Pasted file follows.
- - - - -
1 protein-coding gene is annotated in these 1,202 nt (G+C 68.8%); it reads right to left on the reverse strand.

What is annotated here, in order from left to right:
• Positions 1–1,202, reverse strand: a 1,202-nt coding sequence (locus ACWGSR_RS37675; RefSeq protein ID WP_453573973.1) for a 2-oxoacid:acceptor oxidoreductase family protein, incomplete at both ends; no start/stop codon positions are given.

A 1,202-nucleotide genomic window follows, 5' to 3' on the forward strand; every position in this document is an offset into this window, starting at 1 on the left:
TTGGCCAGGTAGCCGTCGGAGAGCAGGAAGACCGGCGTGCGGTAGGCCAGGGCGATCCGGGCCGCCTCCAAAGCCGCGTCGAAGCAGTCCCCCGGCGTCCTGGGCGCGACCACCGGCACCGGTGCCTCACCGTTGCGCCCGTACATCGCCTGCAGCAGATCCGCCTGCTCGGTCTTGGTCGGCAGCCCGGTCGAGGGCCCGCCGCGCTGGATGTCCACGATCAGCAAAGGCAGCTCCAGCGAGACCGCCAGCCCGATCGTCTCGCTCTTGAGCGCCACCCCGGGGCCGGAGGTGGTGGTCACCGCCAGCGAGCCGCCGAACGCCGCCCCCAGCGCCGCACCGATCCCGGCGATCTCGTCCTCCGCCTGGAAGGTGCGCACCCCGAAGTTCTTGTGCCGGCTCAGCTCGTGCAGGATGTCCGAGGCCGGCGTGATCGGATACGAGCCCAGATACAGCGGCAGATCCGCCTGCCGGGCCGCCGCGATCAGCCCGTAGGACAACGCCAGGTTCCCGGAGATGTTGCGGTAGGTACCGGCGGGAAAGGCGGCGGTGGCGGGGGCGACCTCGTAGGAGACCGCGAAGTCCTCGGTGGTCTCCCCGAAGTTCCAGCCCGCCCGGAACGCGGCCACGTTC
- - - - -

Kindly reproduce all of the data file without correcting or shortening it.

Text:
1 protein-coding gene is annotated in these 1,202 nt (G+C 68.8%); it reads right to left on the reverse strand.

What is annotated here, in order from left to right:
• Positions 1–1,202, reverse strand: a 1,202-nt coding sequence (locus ACWGSR_RS37675; RefSeq protein ID WP_453573973.1) for a 2-oxoacid:acceptor oxidoreductase family protein, incomplete at both ends; no start/stop codon positions are given.

A 1,202-nucleotide genomic window follows, 5' to 3' on the forward strand; every position in this document is an offset into this window, starting at 1 on the left:
TTGGCCAGGTAGCCGTCGGAGAGCAGGAAGACCGGCGTGCGGTAGGCCAGGGCGATCCGGGCCGCCTCCAAAGCCGCGTCGAAGCAGTCCCCCGGCGTCCTGGGCGCGACCACCGGCACCGGTGCCTCACCGTTGCGCCCGTACATCGCCTGCAGCAGATCCGCCTGCTCGGTCTTGGTCGGCAGCCCGGTCGAGGGCCCGCCGCGCTGGATGTCCACGATCAGCAAAGGCAGCTCCAGCGAGACCGCCAGCCCGATCGTCTCGCTCTTGAGCGCCACCCCGGGGCCGGAGGTGGTGGTCACCGCCAGCGAGCCGCCGAACGCCGCCCCCAGCGCCGCACCGATCCCGGCGATCTCGTCCTCCGCCTGGAAGGTGCGCACCCCGAAGTTCTTGTGCCGGCTCAGCTCGTGCAGGATGTCCGAGGCCGGCGTGATCGGATACGAGCCCAGATACAGCGGCAGATCCGCCTGCCGGGCCGCCGCGATCAGCCCGTAGGACAACGCCAGGTTCCCGGAGATGTTGCGGTAGGTACCGGCGGGAAAGGCGGCGGTGGCGGGGGCGACCTCGTAGGAGACCGCGAAGTCCTCGGTGGTCTCCCCGAAGTTCCAGCCCGCCCGGAACGCGGCCACGTTC